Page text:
Anuradhapura District consists of six agro-ecological regions where climate change is strongly felt through rainfall variations. The district is known for its tank-based irrigated agriculture systems, especially with minor rainfed tanks at village levels that render agriculture heavily dependent on seasonal rainfall. Since April is the only rainy month in the Yala season, rainfed cultivation is not possible during Yala season. However, as the capacity of some of the major tanks in these areas is augmented with the diversion of the Mahaweli river, irrigated agriculture under major tanks has built resilience to climate change. During the mid-May, due to pre-monsoon disturbances in the Bay of Bengal, either side of the major rivers can be subjected to flooding, which has become more intense and frequent due to climate change in recent times. Farmers in these areas also continue unique traditional land sharing practices known as “Bethma” during droughts to make maximum use of available water. 

Polonnaruwa District has six agro-ecological regions where rainfed agriculture is not a common practice due to the absence of rains in the Yala season. Many areas receive rains only during the Maha season and therefore often limit cultivation to one season. However, there are areas with major tanks like Minneriya, Giritale, Kaudulla and Parakrama Samudraya, and some medium tanks which are fed by the Mahaweli system, enhancing the resilience of paddy cultivation to climate variations. Unlike Anuradhapura, there are no minor tanks in Polonnaruwa district. Dairy cows are concentrated in the floodplains of the Mahaweli river where livestock is affected by the lack of rainfall.

Recording of Session 3: Northern, Eastern, and North-Central Province

In summary, most regions in the Northern, Eastern, and North-Central Provinces rely on irrigated agriculture due to the lack of annual rainfall, except in certain parts of the North-Central Province where rainfed agriculture is still a possibility. In the Northern Province and certain regions in the Eastern Province, lift irrigation is considered a common practice whereas the North-Central Province and some parts of the Eastern Province heavily depend on irrigation tanks for agriculture. Coastal regions in the Northern and Eastern Provinces also face a set of challenges triggered by seawater intrusion and temperature rise.

Please find the complete recording here: https://www.youtube.com/watch?v=sxRFpkYkodc 

Way Forward

By compiling a summary of knowledge shared by our experts, SLYCAN Trust aims to highlight climate vulnerabilities experienced across all nine provinces of Sri Lanka and build capacities on climate risk, risk management, adaptation, and livelihood resilience.

SLYCAN Trust also conducts research to understand existing climate and disaster risks that affect numerous sectors in the country. Based on our research findings, we compile recommendations with the support of our experts and carry out various interventions to scale up climate action. The key focus is given to agriculture, forestry and biodiversity that are very much interlinked with climate change. Positive interventions to ensure sustainable practices in these sectors help align with the targets set by the Sustainable Development Goals (SDGs) and various other international and national processes. It is therefore necessary to create awareness and direct policy interventions and action towards building resilience of those sectors to climate change impacts, especially in the COVID-19 recovery process to ensure a just and fair transition to more greener and sustainable systems.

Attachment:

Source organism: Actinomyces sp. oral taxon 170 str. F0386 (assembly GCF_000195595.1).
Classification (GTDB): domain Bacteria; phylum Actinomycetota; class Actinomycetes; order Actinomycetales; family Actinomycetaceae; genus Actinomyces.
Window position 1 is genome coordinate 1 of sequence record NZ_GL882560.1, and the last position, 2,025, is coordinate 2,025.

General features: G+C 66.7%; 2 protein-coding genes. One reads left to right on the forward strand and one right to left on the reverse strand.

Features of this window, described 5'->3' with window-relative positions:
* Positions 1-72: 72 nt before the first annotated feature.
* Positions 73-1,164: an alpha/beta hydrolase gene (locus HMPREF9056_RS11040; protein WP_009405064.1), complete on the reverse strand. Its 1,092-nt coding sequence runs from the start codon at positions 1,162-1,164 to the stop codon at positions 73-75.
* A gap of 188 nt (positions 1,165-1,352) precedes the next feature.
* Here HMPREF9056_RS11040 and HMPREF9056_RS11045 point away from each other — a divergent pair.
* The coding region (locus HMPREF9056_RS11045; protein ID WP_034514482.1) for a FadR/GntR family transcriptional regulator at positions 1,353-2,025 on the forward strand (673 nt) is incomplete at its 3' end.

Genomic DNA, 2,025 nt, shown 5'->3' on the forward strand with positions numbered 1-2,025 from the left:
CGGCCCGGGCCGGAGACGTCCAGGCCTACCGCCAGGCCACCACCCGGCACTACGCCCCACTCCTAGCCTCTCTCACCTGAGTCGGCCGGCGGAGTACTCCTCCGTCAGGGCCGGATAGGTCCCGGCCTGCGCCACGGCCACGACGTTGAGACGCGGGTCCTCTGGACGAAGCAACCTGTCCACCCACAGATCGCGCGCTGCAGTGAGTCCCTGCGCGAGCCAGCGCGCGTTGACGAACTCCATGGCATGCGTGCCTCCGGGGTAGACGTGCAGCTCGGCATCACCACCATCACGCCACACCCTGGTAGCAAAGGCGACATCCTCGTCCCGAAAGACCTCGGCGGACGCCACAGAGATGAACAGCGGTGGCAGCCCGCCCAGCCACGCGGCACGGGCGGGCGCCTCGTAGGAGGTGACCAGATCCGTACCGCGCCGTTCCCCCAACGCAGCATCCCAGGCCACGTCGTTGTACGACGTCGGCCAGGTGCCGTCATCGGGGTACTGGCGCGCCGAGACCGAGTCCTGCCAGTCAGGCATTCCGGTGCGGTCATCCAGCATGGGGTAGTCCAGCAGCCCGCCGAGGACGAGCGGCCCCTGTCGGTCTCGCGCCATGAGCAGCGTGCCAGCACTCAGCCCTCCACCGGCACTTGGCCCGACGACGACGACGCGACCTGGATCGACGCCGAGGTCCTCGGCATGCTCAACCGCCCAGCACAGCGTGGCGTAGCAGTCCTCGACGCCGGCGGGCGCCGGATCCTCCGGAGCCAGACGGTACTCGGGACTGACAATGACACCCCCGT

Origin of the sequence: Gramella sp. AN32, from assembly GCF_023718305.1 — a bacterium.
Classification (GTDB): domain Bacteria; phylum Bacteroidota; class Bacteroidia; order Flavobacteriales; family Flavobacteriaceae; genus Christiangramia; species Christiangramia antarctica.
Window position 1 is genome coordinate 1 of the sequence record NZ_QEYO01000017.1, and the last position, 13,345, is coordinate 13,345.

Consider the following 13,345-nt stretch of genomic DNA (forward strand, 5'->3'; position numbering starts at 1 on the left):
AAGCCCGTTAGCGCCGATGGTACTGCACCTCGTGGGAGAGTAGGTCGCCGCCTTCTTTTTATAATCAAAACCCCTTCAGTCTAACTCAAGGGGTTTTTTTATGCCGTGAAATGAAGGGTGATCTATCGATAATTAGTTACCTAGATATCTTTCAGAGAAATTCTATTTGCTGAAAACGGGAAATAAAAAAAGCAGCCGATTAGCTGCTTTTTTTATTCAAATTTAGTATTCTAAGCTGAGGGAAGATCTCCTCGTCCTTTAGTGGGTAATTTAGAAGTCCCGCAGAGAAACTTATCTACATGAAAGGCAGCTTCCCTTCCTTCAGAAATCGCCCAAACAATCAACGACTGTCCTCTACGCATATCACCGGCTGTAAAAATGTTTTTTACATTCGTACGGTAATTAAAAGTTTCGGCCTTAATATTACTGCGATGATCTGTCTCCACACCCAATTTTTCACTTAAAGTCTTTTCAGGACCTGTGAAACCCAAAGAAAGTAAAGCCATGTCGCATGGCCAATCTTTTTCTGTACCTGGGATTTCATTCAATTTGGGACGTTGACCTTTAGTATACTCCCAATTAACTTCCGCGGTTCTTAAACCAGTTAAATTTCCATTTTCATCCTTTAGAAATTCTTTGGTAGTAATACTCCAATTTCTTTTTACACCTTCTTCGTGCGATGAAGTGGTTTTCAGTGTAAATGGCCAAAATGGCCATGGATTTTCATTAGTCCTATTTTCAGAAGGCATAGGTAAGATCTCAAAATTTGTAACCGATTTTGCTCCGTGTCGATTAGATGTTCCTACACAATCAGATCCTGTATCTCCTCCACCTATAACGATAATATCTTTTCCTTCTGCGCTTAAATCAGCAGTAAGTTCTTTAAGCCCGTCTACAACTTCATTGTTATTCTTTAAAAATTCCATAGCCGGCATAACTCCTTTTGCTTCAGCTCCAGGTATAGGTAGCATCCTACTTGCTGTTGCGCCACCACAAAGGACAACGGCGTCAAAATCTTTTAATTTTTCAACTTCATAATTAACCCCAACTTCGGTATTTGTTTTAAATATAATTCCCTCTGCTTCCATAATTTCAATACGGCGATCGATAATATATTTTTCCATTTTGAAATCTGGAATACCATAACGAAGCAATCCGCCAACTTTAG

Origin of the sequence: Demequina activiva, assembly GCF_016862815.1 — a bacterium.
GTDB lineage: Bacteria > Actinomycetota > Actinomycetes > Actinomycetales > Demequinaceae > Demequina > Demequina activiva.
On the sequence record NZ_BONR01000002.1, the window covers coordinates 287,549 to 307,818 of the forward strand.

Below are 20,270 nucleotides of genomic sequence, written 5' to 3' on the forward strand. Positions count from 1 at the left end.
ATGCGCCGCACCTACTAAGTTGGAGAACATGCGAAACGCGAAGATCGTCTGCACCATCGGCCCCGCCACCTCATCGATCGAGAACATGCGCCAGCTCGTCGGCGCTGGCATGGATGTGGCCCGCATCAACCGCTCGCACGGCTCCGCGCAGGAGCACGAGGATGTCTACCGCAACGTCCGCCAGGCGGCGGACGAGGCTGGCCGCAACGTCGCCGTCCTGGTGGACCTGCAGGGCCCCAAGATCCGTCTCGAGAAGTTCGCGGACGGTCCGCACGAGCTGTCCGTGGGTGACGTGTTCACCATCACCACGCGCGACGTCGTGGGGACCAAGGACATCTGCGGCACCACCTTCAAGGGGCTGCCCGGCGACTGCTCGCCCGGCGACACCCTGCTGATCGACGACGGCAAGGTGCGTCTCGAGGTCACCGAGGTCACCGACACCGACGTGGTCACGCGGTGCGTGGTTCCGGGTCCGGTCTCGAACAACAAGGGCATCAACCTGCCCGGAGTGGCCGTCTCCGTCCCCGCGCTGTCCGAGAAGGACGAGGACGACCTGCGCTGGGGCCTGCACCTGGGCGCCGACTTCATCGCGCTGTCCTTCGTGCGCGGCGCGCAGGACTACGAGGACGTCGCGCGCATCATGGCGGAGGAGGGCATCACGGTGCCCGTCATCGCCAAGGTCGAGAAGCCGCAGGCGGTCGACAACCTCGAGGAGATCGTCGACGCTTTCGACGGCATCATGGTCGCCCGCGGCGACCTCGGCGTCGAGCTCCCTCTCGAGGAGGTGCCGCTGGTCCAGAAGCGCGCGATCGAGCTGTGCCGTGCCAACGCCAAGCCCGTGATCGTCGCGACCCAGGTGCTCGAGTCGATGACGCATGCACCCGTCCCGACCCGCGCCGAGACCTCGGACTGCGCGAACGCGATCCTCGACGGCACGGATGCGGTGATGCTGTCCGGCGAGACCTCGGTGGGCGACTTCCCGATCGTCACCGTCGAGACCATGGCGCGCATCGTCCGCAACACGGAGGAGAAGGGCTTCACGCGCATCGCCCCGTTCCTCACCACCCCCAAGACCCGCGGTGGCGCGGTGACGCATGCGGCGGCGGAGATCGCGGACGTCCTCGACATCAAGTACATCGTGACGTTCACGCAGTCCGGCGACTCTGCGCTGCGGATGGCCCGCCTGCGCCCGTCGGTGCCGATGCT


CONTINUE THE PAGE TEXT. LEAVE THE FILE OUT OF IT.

With that in mind, at SLYCAN Trust, we wish to organize further consultations and workshops on these topics in the future through inclusive and participatory approaches to ensure that no one is left behind in the work we do. 

To learn more on this topic, please access the YouTube links given below. 

Workshop on Integrating Climate-related Policies, Plans and Processes - WP, SP, NWP

Workshop on Integrating Climate-related Policies, Plans and Processes - CP, UP, SG

Workshop on Integrating Climate-related Policies, Plans and Processes - NP, EP, NCP




SLYCAN Trust is a non-profit think tank. It has been a registered legal entity in the form of a trust since 2016, and a guarantee limited company since 2019. The entities focus on the thematic areas of climate change, adaptation and resilience, sustainable development, environmental conservation and restoration, social justice, and animal welfare. SLYCAN Trust’s activities include legal and policy research, education and awareness creation, capacity building and training, and implementation of ground level action. SLYCAN Trust aims to facilitate and contribute to multi-stakeholder driven, inclusive and participatory actions for a sustainable and resilient future for all.


SLYCAN Trust is a non-profit think tank. It has been a registered legal entity in the form of a trust since 2016, and a guarantee limited company since 2019. The entities focus on the thematic areas of climate change, adaptation and resilience, sustainable development, environmental conservation and restoration, social justice, and animal welfare. SLYCAN Trust’s activities include legal and policy research, education and awareness creation, capacity building and training, and implementation of ground level action. SLYCAN Trust aims to facilitate and contribute to multi-stakeholder driven, inclusive and participatory actions for a sustainable and resilient future for all.

No items found.